I believe in firsthand experiences. I believe in the power of them … and the only way for us to get through some of the muck of living in America today—the racism and sexism and classism—is for us to understand each other’s stories.—Cheryl Dunye, Women of Vision: Histories in Feminist Film and Video
Twenty plus years ago I began my work in the media arts as a filmmaker with three short films, She Don’t Fade, The Potluck and the Passion, and Greetings from Africa. These projects gained international acclaim and success for their positive and empowering representation of black lesbian identities. Each explores the intersection of race, class, and sexuality while investigating the codes of behavior, power dynamics, and body language performed in them. Filmmaking, without the constraints of a feature-film format, allows me to reach viewers like me who are hungry for any mediated representation of their real lives on the screen.
Short filmmaking has allowed me to observe as well as create a heightened cinematic drama and portraiture that is palpable and functions as a strategy for overturning sexism, racism, and homophobia in the media arts. My work incorporates an autoethnographic focus building on a visual language that explores the intersection of truth and fiction in my life. Filmmaking opens a nexus of doorways, pages, and places—the timeless depths of my own eternity, choreographed in the moment, clinging with departure. And when audiences cross through these doorways with me, the ERA is at work.
After my move to the San Francisco Bay Area in 2012, I found myself at the crossroads of another personal and political discovery with the vibrant black trans male and masculine-of-center communities that lack visibility within queer media and cultural production. Inspired by the work of Oakland queer of color activists, I created Black Is Blue as a short film exploring the everyday racism and transphobic experiences in the lives of these black [End Page 277] men. For me, the short film format is one that provides an artistic space to work within a community developing ties for collaboration on projects in the future. Promoting trans rights is one of my forms of activism.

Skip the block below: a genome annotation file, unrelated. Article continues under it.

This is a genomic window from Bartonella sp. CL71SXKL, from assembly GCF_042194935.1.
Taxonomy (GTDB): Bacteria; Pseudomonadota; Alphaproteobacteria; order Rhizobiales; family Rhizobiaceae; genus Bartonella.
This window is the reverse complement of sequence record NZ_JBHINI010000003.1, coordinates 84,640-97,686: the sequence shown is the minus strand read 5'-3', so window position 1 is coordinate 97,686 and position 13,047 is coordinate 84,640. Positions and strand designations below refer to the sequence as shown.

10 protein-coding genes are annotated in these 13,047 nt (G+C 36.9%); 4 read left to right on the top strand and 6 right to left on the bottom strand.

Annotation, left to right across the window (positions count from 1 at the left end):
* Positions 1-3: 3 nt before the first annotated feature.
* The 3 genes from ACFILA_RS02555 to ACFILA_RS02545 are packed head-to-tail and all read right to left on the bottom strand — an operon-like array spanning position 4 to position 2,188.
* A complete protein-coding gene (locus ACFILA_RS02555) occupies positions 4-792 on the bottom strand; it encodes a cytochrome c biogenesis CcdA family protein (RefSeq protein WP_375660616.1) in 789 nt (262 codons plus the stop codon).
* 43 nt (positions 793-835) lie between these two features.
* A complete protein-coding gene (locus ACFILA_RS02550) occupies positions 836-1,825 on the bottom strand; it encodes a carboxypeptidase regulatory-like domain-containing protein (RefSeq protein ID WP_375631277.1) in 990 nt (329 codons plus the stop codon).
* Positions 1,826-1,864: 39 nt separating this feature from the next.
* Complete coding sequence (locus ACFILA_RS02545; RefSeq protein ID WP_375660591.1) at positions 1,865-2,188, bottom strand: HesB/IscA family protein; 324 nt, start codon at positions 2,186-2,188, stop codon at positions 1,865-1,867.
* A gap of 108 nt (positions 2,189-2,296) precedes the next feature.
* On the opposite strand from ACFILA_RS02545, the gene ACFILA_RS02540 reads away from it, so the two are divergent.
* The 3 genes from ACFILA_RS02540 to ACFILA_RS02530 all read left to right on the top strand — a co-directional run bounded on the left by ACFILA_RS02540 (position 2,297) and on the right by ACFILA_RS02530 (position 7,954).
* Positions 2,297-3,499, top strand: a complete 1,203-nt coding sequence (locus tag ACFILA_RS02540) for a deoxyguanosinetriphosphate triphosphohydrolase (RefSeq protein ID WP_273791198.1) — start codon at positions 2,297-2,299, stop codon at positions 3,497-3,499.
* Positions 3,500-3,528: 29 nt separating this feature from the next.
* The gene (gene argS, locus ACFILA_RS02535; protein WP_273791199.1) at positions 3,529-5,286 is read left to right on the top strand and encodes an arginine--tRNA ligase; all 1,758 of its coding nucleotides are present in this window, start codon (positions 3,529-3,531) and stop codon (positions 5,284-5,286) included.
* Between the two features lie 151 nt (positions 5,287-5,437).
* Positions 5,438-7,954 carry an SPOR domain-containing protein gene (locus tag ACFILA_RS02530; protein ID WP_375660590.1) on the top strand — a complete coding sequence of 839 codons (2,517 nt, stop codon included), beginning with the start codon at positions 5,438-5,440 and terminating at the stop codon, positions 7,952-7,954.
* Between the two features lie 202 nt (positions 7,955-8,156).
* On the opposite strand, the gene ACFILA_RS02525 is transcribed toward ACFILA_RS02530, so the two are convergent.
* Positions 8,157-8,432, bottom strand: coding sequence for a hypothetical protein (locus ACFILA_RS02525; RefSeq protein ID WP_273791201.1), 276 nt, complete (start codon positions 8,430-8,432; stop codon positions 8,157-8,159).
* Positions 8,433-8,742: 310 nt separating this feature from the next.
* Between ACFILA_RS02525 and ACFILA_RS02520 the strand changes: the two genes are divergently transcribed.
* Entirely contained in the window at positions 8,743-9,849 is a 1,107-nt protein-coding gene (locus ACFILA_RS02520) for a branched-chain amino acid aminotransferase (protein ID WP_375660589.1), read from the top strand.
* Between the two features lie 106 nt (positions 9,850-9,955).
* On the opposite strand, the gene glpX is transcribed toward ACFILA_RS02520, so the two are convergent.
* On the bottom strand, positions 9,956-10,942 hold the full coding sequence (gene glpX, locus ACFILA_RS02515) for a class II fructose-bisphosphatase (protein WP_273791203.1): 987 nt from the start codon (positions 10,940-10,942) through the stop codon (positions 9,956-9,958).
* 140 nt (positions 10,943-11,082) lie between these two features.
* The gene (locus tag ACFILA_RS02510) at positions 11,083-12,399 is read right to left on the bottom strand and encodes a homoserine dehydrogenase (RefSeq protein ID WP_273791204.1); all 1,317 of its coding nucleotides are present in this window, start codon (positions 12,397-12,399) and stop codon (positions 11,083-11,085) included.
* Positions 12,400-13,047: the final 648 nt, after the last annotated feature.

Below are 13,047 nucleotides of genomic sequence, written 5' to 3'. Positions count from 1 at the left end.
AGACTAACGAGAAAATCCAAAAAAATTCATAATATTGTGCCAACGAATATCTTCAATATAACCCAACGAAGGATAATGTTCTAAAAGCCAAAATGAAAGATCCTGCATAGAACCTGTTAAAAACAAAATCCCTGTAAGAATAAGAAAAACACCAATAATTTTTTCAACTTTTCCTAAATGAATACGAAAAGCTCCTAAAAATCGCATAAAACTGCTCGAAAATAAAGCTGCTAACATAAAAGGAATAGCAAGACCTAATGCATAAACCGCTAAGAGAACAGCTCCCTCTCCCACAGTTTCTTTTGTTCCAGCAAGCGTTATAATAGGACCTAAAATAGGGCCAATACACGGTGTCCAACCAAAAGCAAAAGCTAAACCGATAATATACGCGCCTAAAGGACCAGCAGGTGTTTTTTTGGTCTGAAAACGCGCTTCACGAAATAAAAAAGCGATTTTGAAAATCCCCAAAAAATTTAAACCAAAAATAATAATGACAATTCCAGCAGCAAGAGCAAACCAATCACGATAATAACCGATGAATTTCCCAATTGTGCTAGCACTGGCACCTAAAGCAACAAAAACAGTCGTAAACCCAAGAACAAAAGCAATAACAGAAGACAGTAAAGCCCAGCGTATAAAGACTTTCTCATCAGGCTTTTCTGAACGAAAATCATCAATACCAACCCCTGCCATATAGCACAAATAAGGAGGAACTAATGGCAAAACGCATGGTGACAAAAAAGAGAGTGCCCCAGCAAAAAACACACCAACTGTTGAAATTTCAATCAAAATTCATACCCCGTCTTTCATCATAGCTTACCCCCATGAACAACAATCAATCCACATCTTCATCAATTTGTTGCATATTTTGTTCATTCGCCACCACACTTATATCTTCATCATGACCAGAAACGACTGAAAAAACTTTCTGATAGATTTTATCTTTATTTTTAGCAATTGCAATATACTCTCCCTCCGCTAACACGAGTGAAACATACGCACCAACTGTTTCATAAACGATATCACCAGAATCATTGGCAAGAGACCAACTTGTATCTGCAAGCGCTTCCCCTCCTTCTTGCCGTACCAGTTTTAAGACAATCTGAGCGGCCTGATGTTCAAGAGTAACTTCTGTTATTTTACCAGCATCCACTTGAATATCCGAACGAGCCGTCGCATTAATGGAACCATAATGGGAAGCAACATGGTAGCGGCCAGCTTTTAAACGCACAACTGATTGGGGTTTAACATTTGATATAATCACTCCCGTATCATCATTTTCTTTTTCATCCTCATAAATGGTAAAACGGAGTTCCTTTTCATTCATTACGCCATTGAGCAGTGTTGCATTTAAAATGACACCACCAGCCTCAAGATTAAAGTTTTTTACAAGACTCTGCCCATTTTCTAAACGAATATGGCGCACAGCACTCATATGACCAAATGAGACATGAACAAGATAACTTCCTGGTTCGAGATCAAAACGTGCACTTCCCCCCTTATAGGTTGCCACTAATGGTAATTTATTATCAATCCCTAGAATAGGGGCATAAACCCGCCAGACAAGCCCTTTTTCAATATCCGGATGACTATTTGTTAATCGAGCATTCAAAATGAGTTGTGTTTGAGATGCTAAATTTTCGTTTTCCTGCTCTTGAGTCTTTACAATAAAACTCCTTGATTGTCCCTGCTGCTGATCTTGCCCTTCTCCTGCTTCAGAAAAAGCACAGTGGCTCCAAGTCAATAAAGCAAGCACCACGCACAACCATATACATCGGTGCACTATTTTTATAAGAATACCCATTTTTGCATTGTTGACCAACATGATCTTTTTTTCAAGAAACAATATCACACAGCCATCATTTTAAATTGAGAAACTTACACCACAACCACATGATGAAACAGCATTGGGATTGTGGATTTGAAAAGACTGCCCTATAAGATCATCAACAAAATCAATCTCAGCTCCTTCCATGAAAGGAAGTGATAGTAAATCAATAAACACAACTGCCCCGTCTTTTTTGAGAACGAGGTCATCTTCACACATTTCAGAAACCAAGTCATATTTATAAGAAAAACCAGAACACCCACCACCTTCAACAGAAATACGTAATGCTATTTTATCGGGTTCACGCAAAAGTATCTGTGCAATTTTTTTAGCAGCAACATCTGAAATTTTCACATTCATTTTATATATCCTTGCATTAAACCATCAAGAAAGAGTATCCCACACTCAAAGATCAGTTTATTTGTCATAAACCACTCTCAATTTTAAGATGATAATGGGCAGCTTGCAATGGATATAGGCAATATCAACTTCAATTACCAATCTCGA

The synopsis of Black Is Blue reads:
BLACK, a thirty-something black FTM, on his way to his night shift as a security guard at a posh Jack London Square condo, sees several black BUTCHES, AGGRESSIVES, and STUDS pull up in front of the building, unloading party supplies and all the hot babes that go with them. On closer inspection, he notices that one of the cuties is DEJA, the lover he dumped before his transition. Confused by the sighting he trades shifts with one of the other guards to patrol the building of the party. As his watch unfolds, he becomes more restless and paranoid and wonders if Deja has come to out him. When a woman neighbor in the building complains to Black about the noise from the party, he makes his way to the apartment. Wanting to keep his identity a secret and fearful about seeing Deja, he enters and is shocked to see Deja drunk and twerking with several black studs. Black storms out but Deja sees him. He rushes to the building gym and hides out for a while. Serene, moonlit skies inspire Black to exit. Coincidentally it’s the same time that the partygoers filter out and Black comes face to face with Deja. She calls him by his former name, BLUE, and starts to rage at him, which, of course, draws a crowd of onlookers. Fearful that she might say more, Black hits her and a fight ensues between Black and Deja’s stud-lover. Within moments the other building’s security guards are on the scene to break up the fight. They are about to call the police but Black won’t let them. And as everyone scatters, Black, not wanting the secret of his...